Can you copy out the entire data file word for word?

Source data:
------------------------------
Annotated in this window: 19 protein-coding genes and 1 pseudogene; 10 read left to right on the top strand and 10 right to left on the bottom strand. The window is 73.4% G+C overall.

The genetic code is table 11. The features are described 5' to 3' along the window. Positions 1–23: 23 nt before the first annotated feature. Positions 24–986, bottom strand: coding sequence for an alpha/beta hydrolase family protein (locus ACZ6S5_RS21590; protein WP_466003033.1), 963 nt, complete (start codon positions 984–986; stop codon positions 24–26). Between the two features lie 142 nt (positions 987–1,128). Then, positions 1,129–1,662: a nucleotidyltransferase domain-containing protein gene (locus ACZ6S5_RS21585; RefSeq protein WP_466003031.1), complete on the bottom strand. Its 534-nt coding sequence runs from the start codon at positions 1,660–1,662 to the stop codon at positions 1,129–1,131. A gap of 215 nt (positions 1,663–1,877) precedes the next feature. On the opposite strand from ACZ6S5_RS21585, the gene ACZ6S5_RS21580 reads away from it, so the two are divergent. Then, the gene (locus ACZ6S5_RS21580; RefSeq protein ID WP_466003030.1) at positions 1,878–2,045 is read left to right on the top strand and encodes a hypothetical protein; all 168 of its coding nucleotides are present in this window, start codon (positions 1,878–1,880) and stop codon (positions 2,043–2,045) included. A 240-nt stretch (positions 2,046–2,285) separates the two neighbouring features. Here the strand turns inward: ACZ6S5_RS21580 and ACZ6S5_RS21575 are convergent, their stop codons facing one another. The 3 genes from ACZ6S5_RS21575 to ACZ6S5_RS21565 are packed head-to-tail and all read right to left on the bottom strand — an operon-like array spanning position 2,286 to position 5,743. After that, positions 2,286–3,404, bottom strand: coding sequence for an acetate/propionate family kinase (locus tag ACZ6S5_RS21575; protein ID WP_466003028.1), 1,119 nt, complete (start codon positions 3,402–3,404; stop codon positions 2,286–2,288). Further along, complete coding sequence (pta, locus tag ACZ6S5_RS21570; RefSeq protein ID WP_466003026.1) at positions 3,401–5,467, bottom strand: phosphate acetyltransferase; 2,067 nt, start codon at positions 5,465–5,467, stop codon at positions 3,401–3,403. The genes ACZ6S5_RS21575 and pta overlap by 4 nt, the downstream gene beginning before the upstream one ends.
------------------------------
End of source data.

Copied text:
Annotated in this window: 19 protein-coding genes and 1 pseudogene; 10 read left to right on the top strand and 10 right to left on the bottom strand. The window is 73.4% G+C overall.

The genetic code is table 11. The features are described 5' to 3' along the window. Positions 1–23: 23 nt before the first annotated feature. Positions 24–986, bottom strand: coding sequence for an alpha/beta hydrolase family protein (locus ACZ6S5_RS21590; protein WP_466003033.1), 963 nt, complete (start codon positions 984–986; stop codon positions 24–26). Between the two features lie 142 nt (positions 987–1,128). Then, positions 1,129–1,662: a nucleotidyltransferase domain-containing protein gene (locus ACZ6S5_RS21585; RefSeq protein WP_466003031.1), complete on the bottom strand. Its 534-nt coding sequence runs from the start codon at positions 1,660–1,662 to the stop codon at positions 1,129–1,131. A gap of 215 nt (positions 1,663–1,877) precedes the next feature. On the opposite strand from ACZ6S5_RS21585, the gene ACZ6S5_RS21580 reads away from it, so the two are divergent. Then, the gene (locus ACZ6S5_RS21580; RefSeq protein ID WP_466003030.1) at positions 1,878–2,045 is read left to right on the top strand and encodes a hypothetical protein; all 168 of its coding nucleotides are present in this window, start codon (positions 1,878–1,880) and stop codon (positions 2,043–2,045) included. A 240-nt stretch (positions 2,046–2,285) separates the two neighbouring features. Here the strand turns inward: ACZ6S5_RS21580 and ACZ6S5_RS21575 are convergent, their stop codons facing one another. The 3 genes from ACZ6S5_RS21575 to ACZ6S5_RS21565 are packed head-to-tail and all read right to left on the bottom strand — an operon-like array spanning position 2,286 to position 5,743. After that, positions 2,286–3,404, bottom strand: coding sequence for an acetate/propionate family kinase (locus tag ACZ6S5_RS21575; protein ID WP_466003028.1), 1,119 nt, complete (start codon positions 3,402–3,404; stop codon positions 2,286–2,288). Further along, complete coding sequence (pta, locus tag ACZ6S5_RS21570; RefSeq protein ID WP_466003026.1) at positions 3,401–5,467, bottom strand: phosphate acetyltransferase; 2,067 nt, start codon at positions 5,465–5,467, stop codon at positions 3,401–3,403. The genes ACZ6S5_RS21575 and pta overlap by 4 nt, the downstream gene beginning before the upstream one ends.